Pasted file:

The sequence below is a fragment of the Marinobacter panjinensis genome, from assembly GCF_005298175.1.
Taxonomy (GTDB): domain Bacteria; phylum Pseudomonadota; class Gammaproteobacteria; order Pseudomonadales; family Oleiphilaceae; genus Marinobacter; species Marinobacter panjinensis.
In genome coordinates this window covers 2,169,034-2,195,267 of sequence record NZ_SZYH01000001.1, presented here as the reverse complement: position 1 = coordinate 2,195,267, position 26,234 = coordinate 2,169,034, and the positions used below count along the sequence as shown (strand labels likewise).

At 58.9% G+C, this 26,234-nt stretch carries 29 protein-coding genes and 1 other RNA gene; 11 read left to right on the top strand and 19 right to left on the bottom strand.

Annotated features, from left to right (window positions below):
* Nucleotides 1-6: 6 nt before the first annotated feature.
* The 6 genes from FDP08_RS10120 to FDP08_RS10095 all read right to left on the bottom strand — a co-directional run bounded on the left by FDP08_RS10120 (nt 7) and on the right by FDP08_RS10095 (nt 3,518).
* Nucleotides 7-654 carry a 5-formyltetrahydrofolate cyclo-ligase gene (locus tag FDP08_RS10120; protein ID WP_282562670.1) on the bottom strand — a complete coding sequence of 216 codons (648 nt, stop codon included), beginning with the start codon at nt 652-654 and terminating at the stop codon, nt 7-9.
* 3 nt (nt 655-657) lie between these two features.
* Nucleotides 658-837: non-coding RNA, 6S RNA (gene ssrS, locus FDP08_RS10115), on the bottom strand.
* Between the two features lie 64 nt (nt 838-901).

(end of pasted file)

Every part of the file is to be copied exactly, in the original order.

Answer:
The sequence below is a fragment of the Marinobacter panjinensis genome, from assembly GCF_005298175.1.
Taxonomy (GTDB): domain Bacteria; phylum Pseudomonadota; class Gammaproteobacteria; order Pseudomonadales; family Oleiphilaceae; genus Marinobacter; species Marinobacter panjinensis.
In genome coordinates this window covers 2,169,034-2,195,267 of sequence record NZ_SZYH01000001.1, presented here as the reverse complement: position 1 = coordinate 2,195,267, position 26,234 = coordinate 2,169,034, and the positions used below count along the sequence as shown (strand labels likewise).

At 58.9% G+C, this 26,234-nt stretch carries 29 protein-coding genes and 1 other RNA gene; 11 read left to right on the top strand and 19 right to left on the bottom strand.

Annotated features, from left to right (window positions below):
* Nucleotides 1-6: 6 nt before the first annotated feature.
* The 6 genes from FDP08_RS10120 to FDP08_RS10095 all read right to left on the bottom strand — a co-directional run bounded on the left by FDP08_RS10120 (nt 7) and on the right by FDP08_RS10095 (nt 3,518).
* Nucleotides 7-654 carry a 5-formyltetrahydrofolate cyclo-ligase gene (locus tag FDP08_RS10120; protein ID WP_282562670.1) on the bottom strand — a complete coding sequence of 216 codons (648 nt, stop codon included), beginning with the start codon at nt 652-654 and terminating at the stop codon, nt 7-9.
* 3 nt (nt 655-657) lie between these two features.
* Nucleotides 658-837: non-coding RNA, 6S RNA (gene ssrS, locus FDP08_RS10115), on the bottom strand.
* Between the two features lie 64 nt (nt 838-901).